Sunday, June 21, 2020

The Path

No one had cleared the path to the stream that ran behind our house, at least not since my then young children and I had made it minimally passable some 25 years ago. Even then, it was barely discernible as it wound its way through the forest to water’s edge. For a number of years, the rough path had been a source of adventure and discovery, a small pristine valley not easily accessible to anyone other than our family. Recently, I felt the need to explore it again.

As I stood alone looking down the steep pathway, I observed that a lot had changed in a quarter-century. Regardless, I saw no danger. The first portion of the pathway looked easy enough; a 20-foot section down which I slid, my street shoes giving me no grip on the steep incline. About halfway down the embankment I remembered it was here years ago that my kids had tried to make a sled track on a rare snowy day.  Citing safety issues, I was the first to try out the snow-packed run.  I soon found out that I was right to be concerned. There was no easy way to stop the sled ride except by plunging into a huge blackberry patch, minus the leaves but not minus the thorns.

Fortunately, this time I was able to grab a large cottonwood tree trunk to stop my descent and avoid another tangle with the older and much bigger blackberry patch. The tree I was clinging to proved to be a memorable marker as it is where the path took a sharp turn and proceeded laterally across the face of the steep slope. When I started out on that portion of the path, there were only a few smaller twigs and limbs covering up the trail. But as I dropped towards the bottom of the small valley I found that the path was almost completely overgrown. The path seemed to lead in numerous different directions at the same time. Although each of the choices looked promising, they all ultimately led to a dead end amid the dense underbrush, fallen trees and patches of stinging nettles. I could not seem to locate any of the familiar natural markers I had expected to find, like the partly decomposed log I had once stepped on, infuriating the occupants of a wasp’s nest.  The angered wasps proceeded to attack my two younger children, causing frantic screams and burning red welts.  That event became a long remembered, often recited chapter in our family history.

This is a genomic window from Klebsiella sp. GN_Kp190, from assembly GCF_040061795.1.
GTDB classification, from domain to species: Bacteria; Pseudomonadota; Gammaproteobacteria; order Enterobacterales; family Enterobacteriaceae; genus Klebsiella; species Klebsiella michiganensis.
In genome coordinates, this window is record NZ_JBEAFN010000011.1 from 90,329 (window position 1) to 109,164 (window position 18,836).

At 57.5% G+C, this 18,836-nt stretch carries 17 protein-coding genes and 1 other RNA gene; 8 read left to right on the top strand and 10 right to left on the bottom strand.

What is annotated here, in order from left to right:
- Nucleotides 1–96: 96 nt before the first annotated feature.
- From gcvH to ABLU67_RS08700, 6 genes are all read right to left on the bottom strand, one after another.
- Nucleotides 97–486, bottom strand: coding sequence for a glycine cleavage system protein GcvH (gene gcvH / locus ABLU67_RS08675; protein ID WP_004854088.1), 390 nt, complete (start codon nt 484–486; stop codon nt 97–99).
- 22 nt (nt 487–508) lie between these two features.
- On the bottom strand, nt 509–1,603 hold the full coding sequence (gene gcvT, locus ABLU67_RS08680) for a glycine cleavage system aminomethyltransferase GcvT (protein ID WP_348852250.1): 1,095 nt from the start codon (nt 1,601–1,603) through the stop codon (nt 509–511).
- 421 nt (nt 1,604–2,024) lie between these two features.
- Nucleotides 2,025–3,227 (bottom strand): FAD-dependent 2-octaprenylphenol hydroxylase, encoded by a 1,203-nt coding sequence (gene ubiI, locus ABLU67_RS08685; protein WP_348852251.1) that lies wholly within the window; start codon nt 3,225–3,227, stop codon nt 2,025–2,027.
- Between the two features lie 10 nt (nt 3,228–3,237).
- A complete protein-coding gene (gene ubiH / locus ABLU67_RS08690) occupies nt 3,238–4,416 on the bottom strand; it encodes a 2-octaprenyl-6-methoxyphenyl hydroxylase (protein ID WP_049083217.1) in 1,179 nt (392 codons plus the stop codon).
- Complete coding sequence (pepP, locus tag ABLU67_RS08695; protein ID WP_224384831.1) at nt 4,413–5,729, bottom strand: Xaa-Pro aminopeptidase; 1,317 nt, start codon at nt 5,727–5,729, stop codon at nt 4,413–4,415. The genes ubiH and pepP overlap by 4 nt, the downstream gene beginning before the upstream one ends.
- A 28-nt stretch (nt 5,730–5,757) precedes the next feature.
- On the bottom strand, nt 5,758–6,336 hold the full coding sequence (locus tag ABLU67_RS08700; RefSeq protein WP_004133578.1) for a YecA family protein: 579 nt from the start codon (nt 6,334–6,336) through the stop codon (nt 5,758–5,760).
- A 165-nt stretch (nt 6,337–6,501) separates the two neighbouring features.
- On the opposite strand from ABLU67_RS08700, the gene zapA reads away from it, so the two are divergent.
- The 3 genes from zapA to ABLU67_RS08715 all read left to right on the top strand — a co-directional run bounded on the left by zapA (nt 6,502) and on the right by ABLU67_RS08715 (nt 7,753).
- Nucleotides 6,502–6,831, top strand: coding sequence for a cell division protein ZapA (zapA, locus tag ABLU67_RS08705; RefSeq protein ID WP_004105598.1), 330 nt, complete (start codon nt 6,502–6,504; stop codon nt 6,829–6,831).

The brush had become so dense that I could not see the river. Instead of the noisy chatter of the water rushing over and around boulders and collapsed tree trunks, all I heard was intermittent gurgling off in the distance. Breaking the relative silence, my cell phone rang. “Where are you?” my concerned wife asked. “In the forest behind the house, but I am not sure where” I replied, “But I’ll be home in a few minutes”.

It was difficult to speed up my pace to reach the river, so I thought I would try walking along a fallen tree, like a bridge lifting me above the dense underbrush and marshy areas. However, one thing that people with Parkinson’s rarely do well is balance. In this case, I proved the point by falling off the log, toppling 3 or 4 feet to the ground, landing unceremoniously on my derrière. The struggle to regain my footing amidst the mud, skunk cabbage and wild rose thorns proved painful and time-consuming. But once on my feet again I was able to get my bearings. I finally found what appeared to be a very small deer path that wove its way along a circuitous route, leading to the riverbank. What would have taken me seven or eight minutes’ years ago, took over 30 minutes, and that was only one way! With no time to enjoy the fruits of my labor, I set off on the return trip.

While the path did bring back memories, it also left me exhausted, with my clothes soaked through with sweat, and my body bruised, scraped and scratched. Indeed, a lot has changed over the last 25 years, on the path and with me!  

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